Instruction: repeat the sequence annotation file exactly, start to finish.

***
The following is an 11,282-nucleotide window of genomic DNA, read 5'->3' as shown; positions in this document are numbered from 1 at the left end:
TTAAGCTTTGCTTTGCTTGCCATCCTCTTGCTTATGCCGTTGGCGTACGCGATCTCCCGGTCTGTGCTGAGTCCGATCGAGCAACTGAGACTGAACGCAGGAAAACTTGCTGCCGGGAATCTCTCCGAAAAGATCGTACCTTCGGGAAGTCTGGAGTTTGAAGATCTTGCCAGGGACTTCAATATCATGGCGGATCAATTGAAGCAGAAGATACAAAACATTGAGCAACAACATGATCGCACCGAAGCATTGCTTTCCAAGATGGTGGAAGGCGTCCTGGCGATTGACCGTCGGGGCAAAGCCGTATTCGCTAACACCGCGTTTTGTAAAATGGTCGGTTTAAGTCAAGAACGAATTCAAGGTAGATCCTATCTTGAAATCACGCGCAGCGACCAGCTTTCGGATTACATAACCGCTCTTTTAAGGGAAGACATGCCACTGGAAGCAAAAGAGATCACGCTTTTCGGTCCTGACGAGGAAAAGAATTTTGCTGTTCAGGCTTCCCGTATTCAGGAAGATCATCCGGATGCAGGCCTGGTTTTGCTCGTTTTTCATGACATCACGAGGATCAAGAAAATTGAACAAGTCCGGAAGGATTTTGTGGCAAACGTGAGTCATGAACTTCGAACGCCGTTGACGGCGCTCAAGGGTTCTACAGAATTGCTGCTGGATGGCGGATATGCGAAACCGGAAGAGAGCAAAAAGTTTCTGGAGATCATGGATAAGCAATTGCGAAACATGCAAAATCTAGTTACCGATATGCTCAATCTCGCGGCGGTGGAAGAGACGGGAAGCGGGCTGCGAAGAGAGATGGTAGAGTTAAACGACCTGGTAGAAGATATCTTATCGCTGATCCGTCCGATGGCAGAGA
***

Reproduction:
The following is an 11,282-nucleotide window of genomic DNA, read 5'->3' as shown; positions in this document are numbered from 1 at the left end:
TTAAGCTTTGCTTTGCTTGCCATCCTCTTGCTTATGCCGTTGGCGTACGCGATCTCCCGGTCTGTGCTGAGTCCGATCGAGCAACTGAGACTGAACGCAGGAAAACTTGCTGCCGGGAATCTCTCCGAAAAGATCGTACCTTCGGGAAGTCTGGAGTTTGAAGATCTTGCCAGGGACTTCAATATCATGGCGGATCAATTGAAGCAGAAGATACAAAACATTGAGCAACAACATGATCGCACCGAAGCATTGCTTTCCAAGATGGTGGAAGGCGTCCTGGCGATTGACCGTCGGGGCAAAGCCGTATTCGCTAACACCGCGTTTTGTAAAATGGTCGGTTTAAGTCAAGAACGAATTCAAGGTAGATCCTATCTTGAAATCACGCGCAGCGACCAGCTTTCGGATTACATAACCGCTCTTTTAAGGGAAGACATGCCACTGGAAGCAAAAGAGATCACGCTTTTCGGTCCTGACGAGGAAAAGAATTTTGCTGTTCAGGCTTCCCGTATTCAGGAAGATCATCCGGATGCAGGCCTGGTTTTGCTCGTTTTTCATGACATCACGAGGATCAAGAAAATTGAACAAGTCCGGAAGGATTTTGTGGCAAACGTGAGTCATGAACTTCGAACGCCGTTGACGGCGCTCAAGGGTTCTACAGAATTGCTGCTGGATGGCGGATATGCGAAACCGGAAGAGAGCAAAAAGTTTCTGGAGATCATGGATAAGCAATTGCGAAACATGCAAAATCTAGTTACCGATATGCTCAATCTCGCGGCGGTGGAAGAGACGGGAAGCGGGCTGCGAAGAGAGATGGTAGAGTTAAACGACCTGGTAGAAGATATCTTATCGCTGATCCGTCCGATGGCAGAGA